PLANS to mark the centenary of the First World War by creating four new woodlands, including one in Scotland, and planting millions of trees have been unveiled by the Woodland Trust.

Four woodlands - one each in England, Scotland, Wales and Northern Ireland - totalling 1000 acres will be planted as part of the £12 million project to create a lasting memorial to the Great War.

More than three million free trees will also be provided for schools, communities and youth groups to help create hundreds of woods that will stand as a legacy to those who died, fought or lost loved ones in the 1914-1918 conflict.

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The Woodland Trust has announced plans to plant the English Centenary Wood on a 640-acre site near Epsom, Surrey. The site, at Langley Vale, will be home to more than 200,000 trees.

Sites have also been identified for the centenary woodlands in Scotland, Wales and Northern Ireland, but will not be revealed until later in the year.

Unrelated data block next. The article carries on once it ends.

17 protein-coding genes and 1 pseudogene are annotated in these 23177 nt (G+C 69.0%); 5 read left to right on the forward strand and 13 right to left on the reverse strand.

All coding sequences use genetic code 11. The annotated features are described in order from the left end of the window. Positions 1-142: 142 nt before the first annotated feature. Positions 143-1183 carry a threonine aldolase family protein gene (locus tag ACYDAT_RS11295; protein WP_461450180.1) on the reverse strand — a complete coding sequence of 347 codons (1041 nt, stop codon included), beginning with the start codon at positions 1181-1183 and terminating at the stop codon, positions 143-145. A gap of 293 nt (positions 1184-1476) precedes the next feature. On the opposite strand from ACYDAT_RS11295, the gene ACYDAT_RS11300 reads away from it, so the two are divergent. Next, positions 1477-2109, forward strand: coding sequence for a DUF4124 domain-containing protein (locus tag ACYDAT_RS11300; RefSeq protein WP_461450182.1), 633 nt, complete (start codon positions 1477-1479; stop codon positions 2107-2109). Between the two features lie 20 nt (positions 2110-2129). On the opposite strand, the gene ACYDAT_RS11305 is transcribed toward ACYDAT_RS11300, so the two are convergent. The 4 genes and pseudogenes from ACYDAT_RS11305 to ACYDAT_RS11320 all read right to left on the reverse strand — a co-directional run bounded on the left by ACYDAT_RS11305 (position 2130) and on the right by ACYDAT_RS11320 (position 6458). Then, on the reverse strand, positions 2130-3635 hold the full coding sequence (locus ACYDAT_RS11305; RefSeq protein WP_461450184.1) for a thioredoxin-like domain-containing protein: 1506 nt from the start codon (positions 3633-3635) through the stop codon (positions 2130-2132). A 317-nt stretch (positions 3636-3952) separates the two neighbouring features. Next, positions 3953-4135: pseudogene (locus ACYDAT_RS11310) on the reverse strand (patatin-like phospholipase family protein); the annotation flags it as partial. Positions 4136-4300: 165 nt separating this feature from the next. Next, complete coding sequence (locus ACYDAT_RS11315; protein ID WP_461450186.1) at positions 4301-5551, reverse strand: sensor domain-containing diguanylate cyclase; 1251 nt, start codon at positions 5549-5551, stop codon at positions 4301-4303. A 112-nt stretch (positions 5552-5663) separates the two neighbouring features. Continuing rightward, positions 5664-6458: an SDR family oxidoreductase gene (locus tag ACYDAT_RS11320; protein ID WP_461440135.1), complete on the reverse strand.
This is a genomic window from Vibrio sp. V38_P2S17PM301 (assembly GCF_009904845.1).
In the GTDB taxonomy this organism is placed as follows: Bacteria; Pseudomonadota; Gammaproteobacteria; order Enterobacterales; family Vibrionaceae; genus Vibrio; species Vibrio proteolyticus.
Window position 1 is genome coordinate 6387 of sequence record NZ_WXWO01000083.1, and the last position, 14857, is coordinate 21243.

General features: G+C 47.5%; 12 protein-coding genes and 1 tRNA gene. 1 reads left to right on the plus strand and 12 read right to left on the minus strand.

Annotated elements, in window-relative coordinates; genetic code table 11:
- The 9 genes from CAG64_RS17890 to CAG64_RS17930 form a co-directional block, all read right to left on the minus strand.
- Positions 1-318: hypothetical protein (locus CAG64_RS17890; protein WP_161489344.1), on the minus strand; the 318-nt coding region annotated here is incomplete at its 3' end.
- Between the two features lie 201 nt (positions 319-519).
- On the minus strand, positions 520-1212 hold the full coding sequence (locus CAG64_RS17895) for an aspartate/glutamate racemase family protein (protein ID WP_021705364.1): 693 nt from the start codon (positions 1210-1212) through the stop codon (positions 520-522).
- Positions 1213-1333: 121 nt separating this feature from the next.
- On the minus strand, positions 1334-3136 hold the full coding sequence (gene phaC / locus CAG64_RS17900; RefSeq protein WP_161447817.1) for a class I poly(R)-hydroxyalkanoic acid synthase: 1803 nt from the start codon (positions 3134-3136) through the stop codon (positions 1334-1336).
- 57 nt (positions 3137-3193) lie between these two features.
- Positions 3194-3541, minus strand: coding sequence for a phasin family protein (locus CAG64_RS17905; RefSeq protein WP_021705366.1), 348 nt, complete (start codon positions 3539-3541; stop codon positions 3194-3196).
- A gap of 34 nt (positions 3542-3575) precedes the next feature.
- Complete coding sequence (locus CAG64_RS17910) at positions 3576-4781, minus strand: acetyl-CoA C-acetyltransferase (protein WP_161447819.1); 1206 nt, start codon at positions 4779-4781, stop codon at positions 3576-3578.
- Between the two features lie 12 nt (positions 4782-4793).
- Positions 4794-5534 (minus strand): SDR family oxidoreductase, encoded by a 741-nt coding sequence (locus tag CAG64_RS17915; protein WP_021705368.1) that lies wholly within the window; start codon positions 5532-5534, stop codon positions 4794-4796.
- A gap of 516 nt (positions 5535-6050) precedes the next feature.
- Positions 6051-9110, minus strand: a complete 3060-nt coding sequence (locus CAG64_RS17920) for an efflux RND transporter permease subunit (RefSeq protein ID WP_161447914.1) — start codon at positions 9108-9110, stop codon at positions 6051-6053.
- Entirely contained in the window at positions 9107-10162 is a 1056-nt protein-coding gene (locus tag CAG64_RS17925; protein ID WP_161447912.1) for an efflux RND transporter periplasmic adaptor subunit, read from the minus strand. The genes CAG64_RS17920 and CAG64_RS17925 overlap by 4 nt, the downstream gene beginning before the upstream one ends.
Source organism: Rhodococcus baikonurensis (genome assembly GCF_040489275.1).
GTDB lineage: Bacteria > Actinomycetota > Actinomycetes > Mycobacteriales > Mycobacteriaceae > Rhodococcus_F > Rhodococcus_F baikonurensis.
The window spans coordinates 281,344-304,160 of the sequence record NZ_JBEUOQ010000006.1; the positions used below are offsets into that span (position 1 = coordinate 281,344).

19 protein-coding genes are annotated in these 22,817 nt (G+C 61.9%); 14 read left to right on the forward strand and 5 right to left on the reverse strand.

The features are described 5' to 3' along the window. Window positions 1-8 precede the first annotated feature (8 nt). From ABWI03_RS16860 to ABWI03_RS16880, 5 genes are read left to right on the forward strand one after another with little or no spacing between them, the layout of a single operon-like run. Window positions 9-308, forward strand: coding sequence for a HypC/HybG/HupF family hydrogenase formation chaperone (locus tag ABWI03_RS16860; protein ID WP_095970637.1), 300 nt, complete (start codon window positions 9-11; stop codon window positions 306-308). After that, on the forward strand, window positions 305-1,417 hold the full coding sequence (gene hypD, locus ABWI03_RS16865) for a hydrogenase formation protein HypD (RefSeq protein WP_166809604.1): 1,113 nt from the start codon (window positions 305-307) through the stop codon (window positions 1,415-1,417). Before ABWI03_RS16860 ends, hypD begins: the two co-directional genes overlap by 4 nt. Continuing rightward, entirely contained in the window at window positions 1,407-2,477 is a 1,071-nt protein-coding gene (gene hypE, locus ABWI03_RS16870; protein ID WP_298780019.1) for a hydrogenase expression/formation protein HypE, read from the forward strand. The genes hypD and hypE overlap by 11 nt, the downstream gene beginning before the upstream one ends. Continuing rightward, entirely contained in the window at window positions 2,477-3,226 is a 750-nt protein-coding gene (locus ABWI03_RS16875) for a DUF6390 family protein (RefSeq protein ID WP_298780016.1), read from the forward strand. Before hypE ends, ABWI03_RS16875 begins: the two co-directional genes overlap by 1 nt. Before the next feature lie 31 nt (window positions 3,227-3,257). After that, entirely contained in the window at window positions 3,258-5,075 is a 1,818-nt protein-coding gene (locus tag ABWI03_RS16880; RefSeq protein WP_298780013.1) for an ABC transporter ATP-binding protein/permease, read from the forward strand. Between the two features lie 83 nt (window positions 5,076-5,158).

Members of the public will be able to dedicate trees to ancestors at the woods.

The Woodland Trust, which will deliver the project in partnership with Sainsbury's, said it hoped land owners and communities across the country would also get involved in creating hundreds of other woods, containing millions of trees.

Trust project director Karl Mitchell said: "We hope to see many thousands of people getting involved by planting their own tribute or dedicating trees in memory of loved ones."

The first trees will be planted this autumn and the project will run until 2018.